Pinus sp.

pine tree


Pinus sp.

L. 1753

pronounced: PY-nuss species

(Pinaceae — the pine family)


common name: pine

The modern English name pine comes to us from the Latin pinus via the French pin. Similar names are used in the other Romance languages. Before the 19th century, these conifers were often known as fir, from the Old Norse fyrre, via the Middle English firre. The old Norse name is still used for pines in some north European languages: Danish, fyr; Norwegian and Swedish, furu; German, Föhre; but in modern English it is now restricted to the Fir genus Abies and the Douglas-fir Pseudotsuga. Pines are native to most of the northern hemisphere. They have been introduced into the southern hemisphere, mostly into subtropical and temperate parts, where they are widely grown as a source of timber; and, as so often happens with introduced species, some are becoming invasive. The pine photographed is in Magnetic Street, Picnic Bay, near the recreation camp. I have not been able to identify which species of pine this is, as I have found no cones either on the tree or on the ground underneath.

Pines are evergreen and resinous trees, or occasionally shrubs, growing 3 – 80 m in height, with the majority of species 15 – 45 m tall. The smallest are the Siberian Dwarf Pine and the Potosi Pinyon, and the tallest is the Sugar Pine. Pines are long-lived, typically reaching ages of 100 – 1000 years, some even more. The longest-living is the Great Basin Bristlecone Pine, Pinus longaeva, one individual being reckoned, at 4,840 years old, to be one of the oldest living things on the earth.

The bark of most pines is thick and scaly, but some species have thin, flaking bark. The branches are produced in regular ‘pseudowhorls’, actually a very tight spiral, but appearing like a ring of branches arising from the same point. Many pines produce just one such whorl of branches a year, but some produce 2 or more. The spiral growth of branches, needles and cone scales are arranged in Fibonacci number ratios. The new spring shoots are sometimes called ‘candles’, and are covered in brown or whitish bud scales and point upwards at first, then later turn green and spread outwards. Pines have 4 types of leaves: (a) seed leaves (cotyledons) on seedlings, borne in a whorl of 4–24; (b) juvenile leaves, which follow immediately on seedlings and young plants. They are 2–6 cm long, single, green or blue-green, and arranged spirally on the shoot. These are produced for 6 months to 5 years, rarely longer; (c) scale leaves, similar to bud scales, small, brown and non-photosynthetic, and arranged spirally like the juvenile leaves; and (d) needles, the adult leaves, green, photosynthetic, bundled in clusters (fascicles) of 1 – 6 needles together. Each fascicle is produced from a small bud on a dwarf shoot in the axil of a scale leaf. The needles persist for anything up to 40 years, depending on the species. If a shoot is damaged, the needle fascicles just below the damage will generate a bud which can then replace the lost leaves.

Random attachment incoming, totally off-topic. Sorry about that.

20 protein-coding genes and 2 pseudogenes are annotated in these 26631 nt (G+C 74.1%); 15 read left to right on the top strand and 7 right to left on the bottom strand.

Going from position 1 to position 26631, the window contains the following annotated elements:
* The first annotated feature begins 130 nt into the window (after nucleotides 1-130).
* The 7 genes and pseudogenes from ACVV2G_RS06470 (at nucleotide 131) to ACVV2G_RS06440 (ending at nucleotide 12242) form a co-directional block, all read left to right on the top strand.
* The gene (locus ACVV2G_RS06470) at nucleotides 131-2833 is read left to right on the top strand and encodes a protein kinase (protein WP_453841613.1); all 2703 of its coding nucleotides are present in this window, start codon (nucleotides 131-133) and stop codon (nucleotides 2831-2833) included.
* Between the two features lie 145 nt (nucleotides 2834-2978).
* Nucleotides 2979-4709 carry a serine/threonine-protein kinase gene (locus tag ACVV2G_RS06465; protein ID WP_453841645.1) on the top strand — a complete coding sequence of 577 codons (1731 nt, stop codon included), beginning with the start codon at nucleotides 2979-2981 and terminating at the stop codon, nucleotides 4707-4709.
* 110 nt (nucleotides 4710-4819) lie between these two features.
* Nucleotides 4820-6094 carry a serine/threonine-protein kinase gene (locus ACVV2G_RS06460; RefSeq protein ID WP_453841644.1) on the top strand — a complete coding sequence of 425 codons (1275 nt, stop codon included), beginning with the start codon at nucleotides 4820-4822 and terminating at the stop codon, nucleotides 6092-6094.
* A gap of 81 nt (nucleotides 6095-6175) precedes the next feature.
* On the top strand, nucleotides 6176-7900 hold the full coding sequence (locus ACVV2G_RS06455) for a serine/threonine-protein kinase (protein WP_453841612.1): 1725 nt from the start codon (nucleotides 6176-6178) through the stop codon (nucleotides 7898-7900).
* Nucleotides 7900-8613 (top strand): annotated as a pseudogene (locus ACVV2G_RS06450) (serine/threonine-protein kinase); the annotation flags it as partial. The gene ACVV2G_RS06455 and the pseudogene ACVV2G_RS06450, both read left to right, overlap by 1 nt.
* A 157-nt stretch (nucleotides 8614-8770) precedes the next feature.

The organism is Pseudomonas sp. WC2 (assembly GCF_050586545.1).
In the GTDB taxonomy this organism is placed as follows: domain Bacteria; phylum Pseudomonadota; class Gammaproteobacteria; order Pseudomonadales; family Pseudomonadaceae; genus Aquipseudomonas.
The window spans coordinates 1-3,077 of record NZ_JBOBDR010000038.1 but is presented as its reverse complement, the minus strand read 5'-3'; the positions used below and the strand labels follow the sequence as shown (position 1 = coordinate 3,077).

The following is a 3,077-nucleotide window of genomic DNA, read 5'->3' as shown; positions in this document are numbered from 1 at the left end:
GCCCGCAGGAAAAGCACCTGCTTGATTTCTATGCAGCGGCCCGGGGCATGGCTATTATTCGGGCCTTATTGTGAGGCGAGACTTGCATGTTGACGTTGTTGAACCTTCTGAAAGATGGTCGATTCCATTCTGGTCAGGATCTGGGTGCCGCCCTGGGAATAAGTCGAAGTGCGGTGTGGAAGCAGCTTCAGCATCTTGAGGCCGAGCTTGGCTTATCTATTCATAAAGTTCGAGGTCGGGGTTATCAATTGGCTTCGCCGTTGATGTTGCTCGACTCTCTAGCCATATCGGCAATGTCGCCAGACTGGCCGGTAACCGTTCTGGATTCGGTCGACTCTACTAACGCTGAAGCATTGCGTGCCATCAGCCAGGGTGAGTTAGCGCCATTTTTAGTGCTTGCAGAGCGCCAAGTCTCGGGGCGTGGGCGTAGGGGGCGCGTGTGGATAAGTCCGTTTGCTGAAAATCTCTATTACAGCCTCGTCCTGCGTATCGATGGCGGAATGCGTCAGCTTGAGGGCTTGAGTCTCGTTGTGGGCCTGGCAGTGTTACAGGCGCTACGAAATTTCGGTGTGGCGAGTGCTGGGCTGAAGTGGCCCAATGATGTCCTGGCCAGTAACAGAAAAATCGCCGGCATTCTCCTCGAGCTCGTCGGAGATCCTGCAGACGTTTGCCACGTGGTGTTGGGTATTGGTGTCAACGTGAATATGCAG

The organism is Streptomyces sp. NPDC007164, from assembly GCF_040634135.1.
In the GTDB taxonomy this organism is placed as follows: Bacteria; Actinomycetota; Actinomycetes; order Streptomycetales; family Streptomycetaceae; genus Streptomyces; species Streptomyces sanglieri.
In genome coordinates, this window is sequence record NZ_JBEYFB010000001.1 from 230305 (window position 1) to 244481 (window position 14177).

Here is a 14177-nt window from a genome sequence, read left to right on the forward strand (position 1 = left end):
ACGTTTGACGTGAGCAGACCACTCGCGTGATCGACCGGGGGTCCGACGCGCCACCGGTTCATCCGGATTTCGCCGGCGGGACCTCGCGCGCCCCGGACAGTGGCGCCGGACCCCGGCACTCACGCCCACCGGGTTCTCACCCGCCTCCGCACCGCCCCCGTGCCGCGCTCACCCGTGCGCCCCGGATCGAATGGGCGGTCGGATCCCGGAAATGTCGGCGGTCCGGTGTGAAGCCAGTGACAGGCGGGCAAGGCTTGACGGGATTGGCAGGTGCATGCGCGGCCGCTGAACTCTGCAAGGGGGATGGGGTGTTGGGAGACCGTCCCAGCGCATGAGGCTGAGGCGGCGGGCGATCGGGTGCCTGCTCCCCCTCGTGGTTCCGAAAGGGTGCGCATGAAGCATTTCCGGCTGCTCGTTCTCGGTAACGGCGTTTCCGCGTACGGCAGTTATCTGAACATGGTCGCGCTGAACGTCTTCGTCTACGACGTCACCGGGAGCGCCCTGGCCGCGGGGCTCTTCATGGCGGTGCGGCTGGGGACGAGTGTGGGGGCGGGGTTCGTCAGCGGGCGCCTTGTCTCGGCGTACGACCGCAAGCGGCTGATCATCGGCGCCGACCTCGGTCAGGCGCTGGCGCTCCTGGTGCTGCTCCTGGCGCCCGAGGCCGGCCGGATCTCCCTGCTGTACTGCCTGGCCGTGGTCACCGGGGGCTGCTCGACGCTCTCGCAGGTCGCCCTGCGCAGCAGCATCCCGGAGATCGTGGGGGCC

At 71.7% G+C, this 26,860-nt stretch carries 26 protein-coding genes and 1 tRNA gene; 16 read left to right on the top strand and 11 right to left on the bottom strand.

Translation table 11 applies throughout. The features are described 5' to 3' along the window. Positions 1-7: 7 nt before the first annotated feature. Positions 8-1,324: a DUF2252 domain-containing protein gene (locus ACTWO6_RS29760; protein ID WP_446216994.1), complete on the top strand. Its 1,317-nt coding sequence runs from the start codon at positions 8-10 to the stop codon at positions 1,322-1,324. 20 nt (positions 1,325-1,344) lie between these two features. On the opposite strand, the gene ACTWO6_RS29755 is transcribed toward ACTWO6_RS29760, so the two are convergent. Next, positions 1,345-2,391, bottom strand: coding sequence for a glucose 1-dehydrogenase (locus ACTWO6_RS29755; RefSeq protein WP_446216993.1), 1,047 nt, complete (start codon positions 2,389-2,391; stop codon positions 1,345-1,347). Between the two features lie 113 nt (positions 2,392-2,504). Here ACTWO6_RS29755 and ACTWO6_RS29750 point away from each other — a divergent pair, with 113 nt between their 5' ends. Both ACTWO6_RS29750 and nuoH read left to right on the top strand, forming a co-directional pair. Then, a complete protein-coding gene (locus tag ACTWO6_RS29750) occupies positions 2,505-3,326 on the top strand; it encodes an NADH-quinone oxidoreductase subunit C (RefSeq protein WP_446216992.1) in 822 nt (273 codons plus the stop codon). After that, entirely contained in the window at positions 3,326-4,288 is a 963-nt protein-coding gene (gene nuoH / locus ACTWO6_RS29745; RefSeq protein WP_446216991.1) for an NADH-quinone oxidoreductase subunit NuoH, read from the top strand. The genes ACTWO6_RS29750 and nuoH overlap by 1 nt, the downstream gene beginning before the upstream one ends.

Pines are mostly monoecious, although a few species are sub-dioecious, with individuals predominantly, but not wholly, single-sex. The male cones are small and only present for a short period, falling as soon as they have shed their pollen. They shed pollen when the conditions are right – the day at its warmest and the air at its driest. Pollen is not released during rain, as rain simply wipes the pollen out of the air. The wind carries the pollen to the female cones. These take 1½ - 3 years to mature after pollination, depending on the species, with actual fertilization delayed a year. Each cone has numerous spirally arranged scales, with 2 seeds on each fertile scale – the scales at the base and the tip of the cone being small and sterile, without seeds.


Photographs taken 2009, Picnic Bay
Page last updated 13th March 2019